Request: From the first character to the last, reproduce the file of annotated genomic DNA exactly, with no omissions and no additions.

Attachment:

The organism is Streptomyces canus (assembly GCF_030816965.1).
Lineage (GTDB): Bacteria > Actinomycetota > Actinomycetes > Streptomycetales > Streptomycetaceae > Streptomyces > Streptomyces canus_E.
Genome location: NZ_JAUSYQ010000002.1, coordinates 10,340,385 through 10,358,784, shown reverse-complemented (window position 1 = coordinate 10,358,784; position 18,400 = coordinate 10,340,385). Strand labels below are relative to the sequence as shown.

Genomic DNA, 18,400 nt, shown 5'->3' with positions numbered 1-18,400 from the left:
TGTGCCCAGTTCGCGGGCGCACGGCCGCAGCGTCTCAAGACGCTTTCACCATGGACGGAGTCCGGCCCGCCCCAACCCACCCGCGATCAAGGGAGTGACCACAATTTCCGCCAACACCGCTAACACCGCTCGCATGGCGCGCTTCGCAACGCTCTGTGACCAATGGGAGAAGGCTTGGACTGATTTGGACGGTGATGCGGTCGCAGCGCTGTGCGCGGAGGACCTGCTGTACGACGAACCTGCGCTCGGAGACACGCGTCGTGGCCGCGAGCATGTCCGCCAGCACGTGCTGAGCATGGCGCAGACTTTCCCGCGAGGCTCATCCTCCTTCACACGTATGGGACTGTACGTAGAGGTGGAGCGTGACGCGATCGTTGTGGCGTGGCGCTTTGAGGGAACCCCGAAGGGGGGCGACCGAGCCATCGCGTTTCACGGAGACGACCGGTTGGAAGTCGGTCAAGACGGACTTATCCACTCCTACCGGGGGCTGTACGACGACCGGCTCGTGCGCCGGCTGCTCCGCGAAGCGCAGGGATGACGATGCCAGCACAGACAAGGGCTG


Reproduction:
The organism is Streptomyces canus (assembly GCF_030816965.1).
Lineage (GTDB): Bacteria > Actinomycetota > Actinomycetes > Streptomycetales > Streptomycetaceae > Streptomyces > Streptomyces canus_E.
Genome location: NZ_JAUSYQ010000002.1, coordinates 10,340,385 through 10,358,784, shown reverse-complemented (window position 1 = coordinate 10,358,784; position 18,400 = coordinate 10,340,385). Strand labels below are relative to the sequence as shown.

Genomic DNA, 18,400 nt, shown 5'->3' with positions numbered 1-18,400 from the left:
TGTGCCCAGTTCGCGGGCGCACGGCCGCAGCGTCTCAAGACGCTTTCACCATGGACGGAGTCCGGCCCGCCCCAACCCACCCGCGATCAAGGGAGTGACCACAATTTCCGCCAACACCGCTAACACCGCTCGCATGGCGCGCTTCGCAACGCTCTGTGACCAATGGGAGAAGGCTTGGACTGATTTGGACGGTGATGCGGTCGCAGCGCTGTGCGCGGAGGACCTGCTGTACGACGAACCTGCGCTCGGAGACACGCGTCGTGGCCGCGAGCATGTCCGCCAGCACGTGCTGAGCATGGCGCAGACTTTCCCGCGAGGCTCATCCTCCTTCACACGTATGGGACTGTACGTAGAGGTGGAGCGTGACGCGATCGTTGTGGCGTGGCGCTTTGAGGGAACCCCGAAGGGGGGCGACCGAGCCATCGCGTTTCACGGAGACGACCGGTTGGAAGTCGGTCAAGACGGACTTATCCACTCCTACCGGGGGCTGTACGACGACCGGCTCGTGCGCCGGCTGCTCCGCGAAGCGCAGGGATGACGATGCCAGCACAGACAAGGGCTG